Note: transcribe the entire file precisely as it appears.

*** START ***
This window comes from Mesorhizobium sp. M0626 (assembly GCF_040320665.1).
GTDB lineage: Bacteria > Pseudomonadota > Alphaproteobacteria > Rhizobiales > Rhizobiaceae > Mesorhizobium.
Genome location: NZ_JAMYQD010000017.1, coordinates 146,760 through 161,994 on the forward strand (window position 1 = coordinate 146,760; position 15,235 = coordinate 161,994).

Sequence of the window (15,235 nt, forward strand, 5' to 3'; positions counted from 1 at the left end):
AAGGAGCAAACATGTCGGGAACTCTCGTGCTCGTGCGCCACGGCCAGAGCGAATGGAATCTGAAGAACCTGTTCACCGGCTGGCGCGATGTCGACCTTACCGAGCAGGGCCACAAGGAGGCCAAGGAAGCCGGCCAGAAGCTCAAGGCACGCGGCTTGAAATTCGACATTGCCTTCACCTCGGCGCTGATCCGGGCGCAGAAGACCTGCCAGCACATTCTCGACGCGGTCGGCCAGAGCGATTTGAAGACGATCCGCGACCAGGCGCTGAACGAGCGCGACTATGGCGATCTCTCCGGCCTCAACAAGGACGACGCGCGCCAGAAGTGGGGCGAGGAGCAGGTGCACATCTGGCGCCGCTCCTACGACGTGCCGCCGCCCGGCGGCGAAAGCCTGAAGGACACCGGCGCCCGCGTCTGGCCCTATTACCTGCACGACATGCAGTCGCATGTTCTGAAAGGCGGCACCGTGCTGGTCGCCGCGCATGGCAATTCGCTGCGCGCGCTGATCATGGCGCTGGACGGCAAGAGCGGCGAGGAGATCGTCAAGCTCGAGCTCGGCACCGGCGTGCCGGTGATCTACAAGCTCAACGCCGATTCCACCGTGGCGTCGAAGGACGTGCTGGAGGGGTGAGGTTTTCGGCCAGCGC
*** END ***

This window comes from Mesorhizobium sp. M0626 (assembly GCF_040320665.1).
GTDB lineage: Bacteria > Pseudomonadota > Alphaproteobacteria > Rhizobiales > Rhizobiaceae > Mesorhizobium.
Genome location: NZ_JAMYQD010000017.1, coordinates 146,760 through 161,994 on the forward strand (window position 1 = coordinate 146,760; position 15,235 = coordinate 161,994).

Sequence of the window (15,235 nt, forward strand, 5' to 3'; positions counted from 1 at the left end):
AAGGAGCAAACATGTCGGGAACTCTCGTGCTCGTGCGCCACGGCCAGAGCGAATGGAATCTGAAGAACCTGTTCACCGGCTGGCGCGATGTCGACCTTACCGAGCAGGGCCACAAGGAGGCCAAGGAAGCCGGCCAGAAGCTCAAGGCACGCGGCTTGAAATTCGACATTGCCTTCACCTCGGCGCTGATCCGGGCGCAGAAGACCTGCCAGCACATTCTCGACGCGGTCGGCCAGAGCGATTTGAAGACGATCCGCGACCAGGCGCTGAACGAGCGCGACTATGGCGATCTCTCCGGCCTCAACAAGGACGACGCGCGCCAGAAGTGGGGCGAGGAGCAGGTGCACATCTGGCGCCGCTCCTACGACGTGCCGCCGCCCGGCGGCGAAAGCCTGAAGGACACCGGCGCCCGCGTCTGGCCCTATTACCTGCACGACATGCAGTCGCATGTTCTGAAAGGCGGCACCGTGCTGGTCGCCGCGCATGGCAATTCGCTGCGCGCGCTGATCATGGCGCTGGACGGCAAGAGCGGCGAGGAGATCGTCAAGCTCGAGCTCGGCACCGGCGTGCCGGTGATCTACAAGCTCAACGCCGATTCCACCGTGGCGTCGAAGGACGTGCTGGAGGGGTGAGGTTTTCGGCCAGCGC